Saint Louis University

Interested in Intergroup Dialogue Facilitation?

 

We are currently seeking students to be considered for the 2013-14 Intergroup Dialogue peer facilitator cohort. Intergroup dialogue utilizes undergraduate students who are trained as peer facilitators to lead weekly discussions over the course of a semester that explore ways of taking action to create change and bridge differences at both the interpersonal and the social/community levels.

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Intergroup Dialogue Facilitation FAQs

What is intergroup dialogue?
Who can be a facilitator? 
What is the expected time commitment?
What is the Training Timeline?
What skills are students expected to gain as facilitators?
Where can my intergroup dialogue experience be applied?
Is there compensation or incentives involved?


What is intergroup dialogue?

Intergroup dialogue utilizes undergraduate students who are trained as peer facilitators to lead weekly discussions over the course of a semester that explore ways of taking action to create change and bridge differences at both the interpersonal and the social/community levels. The Intergroup Dialogue (IGD) Program is a collaborative cross-division initiative between the College of Arts and Sciences and the Division of Student Development that offers social identity-based (e.g. race/ethnicity, gender, religion/faith) courses for credit to undergraduate students. 

Who can be a facilitator?

There are no required prerequisites for facilitation, although it helps to have taken an intergroup dialogue course prior to beginning facilitation training to have some experience with dialogic communication and social justice education theory. Individuals being considering for facilitation should exhibit a responsibility and commitment to the pursuit of inclusion and social justice, and a desire to learn, teach, and grow with others. Sophomores, juniors and seniors will be considered, and sophomore students in particular are strongly encouraged to apply.

What is the expected time commitment?

We are asking students for a two-semester commitment, first for training and second for actual facilitating. Facilitation is demanding, creative, and extraordinary!  Students admitted to the training are expected to attend all training sessions, including a weekend retreat. If training is successfully completed, students will be offered the opportunity to co-facilitate intergroup dialogue the following semester. Approximately 25 hours of training are involved.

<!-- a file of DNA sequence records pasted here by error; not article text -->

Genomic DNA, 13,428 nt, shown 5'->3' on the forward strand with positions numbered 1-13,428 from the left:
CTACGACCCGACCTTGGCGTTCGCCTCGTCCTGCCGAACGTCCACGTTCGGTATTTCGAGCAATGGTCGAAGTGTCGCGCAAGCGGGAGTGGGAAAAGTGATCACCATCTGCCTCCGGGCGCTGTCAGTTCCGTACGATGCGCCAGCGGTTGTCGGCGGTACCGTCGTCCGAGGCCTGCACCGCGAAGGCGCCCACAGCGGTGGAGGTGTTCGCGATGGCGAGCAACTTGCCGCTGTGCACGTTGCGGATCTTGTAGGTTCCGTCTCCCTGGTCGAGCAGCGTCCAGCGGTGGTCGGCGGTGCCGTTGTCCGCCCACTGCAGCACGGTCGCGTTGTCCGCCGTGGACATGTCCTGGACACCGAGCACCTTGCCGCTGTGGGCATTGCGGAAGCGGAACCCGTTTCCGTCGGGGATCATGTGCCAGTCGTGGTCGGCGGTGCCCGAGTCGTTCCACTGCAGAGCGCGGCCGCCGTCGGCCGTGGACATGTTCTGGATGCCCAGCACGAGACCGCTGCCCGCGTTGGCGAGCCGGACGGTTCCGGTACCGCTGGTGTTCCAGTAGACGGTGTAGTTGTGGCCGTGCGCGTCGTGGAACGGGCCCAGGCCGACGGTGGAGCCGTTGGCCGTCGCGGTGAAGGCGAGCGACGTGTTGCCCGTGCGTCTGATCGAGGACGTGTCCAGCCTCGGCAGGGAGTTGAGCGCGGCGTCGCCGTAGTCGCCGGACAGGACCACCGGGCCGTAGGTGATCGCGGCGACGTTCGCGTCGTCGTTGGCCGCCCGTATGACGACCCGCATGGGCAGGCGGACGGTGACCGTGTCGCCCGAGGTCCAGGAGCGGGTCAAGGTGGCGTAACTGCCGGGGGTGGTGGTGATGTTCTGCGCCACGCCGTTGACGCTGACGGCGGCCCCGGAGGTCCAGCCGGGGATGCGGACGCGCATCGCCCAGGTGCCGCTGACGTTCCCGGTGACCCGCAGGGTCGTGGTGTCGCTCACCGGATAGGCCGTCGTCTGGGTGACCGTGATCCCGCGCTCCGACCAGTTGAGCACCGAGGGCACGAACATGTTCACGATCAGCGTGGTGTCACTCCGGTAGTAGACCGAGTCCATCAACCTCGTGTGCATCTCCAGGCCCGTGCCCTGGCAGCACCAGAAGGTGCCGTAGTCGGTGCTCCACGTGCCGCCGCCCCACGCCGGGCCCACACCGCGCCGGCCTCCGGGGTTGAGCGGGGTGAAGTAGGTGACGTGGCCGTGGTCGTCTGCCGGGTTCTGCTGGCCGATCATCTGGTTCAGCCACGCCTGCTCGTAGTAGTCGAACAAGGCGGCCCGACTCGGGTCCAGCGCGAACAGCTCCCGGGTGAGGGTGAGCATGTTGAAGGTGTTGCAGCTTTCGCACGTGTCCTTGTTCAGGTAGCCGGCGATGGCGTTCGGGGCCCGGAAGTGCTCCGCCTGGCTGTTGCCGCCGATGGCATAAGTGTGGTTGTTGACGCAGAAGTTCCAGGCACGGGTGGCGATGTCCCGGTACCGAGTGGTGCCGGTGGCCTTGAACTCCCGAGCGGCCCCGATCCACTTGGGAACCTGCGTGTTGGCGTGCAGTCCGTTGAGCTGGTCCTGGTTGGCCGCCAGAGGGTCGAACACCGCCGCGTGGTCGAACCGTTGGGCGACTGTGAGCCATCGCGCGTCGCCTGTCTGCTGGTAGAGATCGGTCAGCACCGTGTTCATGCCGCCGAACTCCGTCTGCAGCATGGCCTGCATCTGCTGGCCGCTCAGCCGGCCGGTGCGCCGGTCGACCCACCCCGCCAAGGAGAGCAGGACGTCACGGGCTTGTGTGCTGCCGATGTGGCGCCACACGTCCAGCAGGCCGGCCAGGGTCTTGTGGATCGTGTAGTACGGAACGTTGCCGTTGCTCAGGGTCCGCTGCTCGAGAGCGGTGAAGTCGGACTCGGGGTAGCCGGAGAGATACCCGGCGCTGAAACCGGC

Facilitation requires at least 10 hours per week as co-facilitators are able to tailor many sessions to the group's needs and interests.  Selecting readings, designing activities, and debriefing occur in conjunction with on-going facilitator training and team development. The group work is intense and supportive. Therefore, we ask that you apply only if you feel that you can COMMIT fully to this role and to your cohort of co-facilitators. 

What is the Training Timeline?

Training provides students with a conceptual, theoretical, and empirical knowledge base related to difference, dominance, social justice, and empowerment. Facilitators are also trained in communication, group building, conflict surfacing and de-escalation, and social justice education. Training begins with a full day retreat on Saturday, September 21, 2013. In addition, students are expected to attend four training sessions from 6p-8pm on:

  • Monday,  September 23
  • Monday, September 30
  • Monday, October 7
  • Monday, October 14

Students are required to attend all training sessions in order to be eligible to facilitate any future dialogue courses.

What skills are students expected to gain as facilitators?

Through the training and facilitating, students will develop valuable life skills not only in facilitation, but in intergroup communication, group dynamics, and teamwork. Some include:

  • Exploration of conceptual and theoretical social justice models
  • Group facilitation skills
  • Conflict management/mediation skills
  • Active listening skills
  • Effective communication with those different from self
  • Group management of diverse groups

Where can my intergroup dialogue experience be applied?

The facilitator position is a great leadership opportunity! Becoming a facilitator has the potential to increase and enhance a student’s university experience and beyond. These skill sets are emerging as high priority from potential employers. Facilitation and dialogue skills can be applied in:

  • Any meeting or group setting,
  • Mentorship programs,
  • Leadership development programs,
  • Student Orientation Leaders,
  • Resident Advisors,
  • Student Government Association Leaders,
  • Counseling settings,
  • Educational settings,
  • Other organizational settings,
  • Community settings,
  • And more… 

Is there compensation or incentives involved?

Upon completing training, students have the option of receiving course credit for facilitation, and also receive up to $300 in Billiken Bucks for their service to the program.


 

Click here for the Link to the 2013 Intergroup Dialogue Facilitator Application

 

Questions regarding applications and the selection process should be directed to Patrice French, Program Coordinator of Multicultural Education, by email at pfrench4@slu.edu, by phone, 314-977-2826, or in person at the Cross Cultural Center, Suite 134 in the Center for Global Citizenship. 

Application Deadline is August 30, 2013

 

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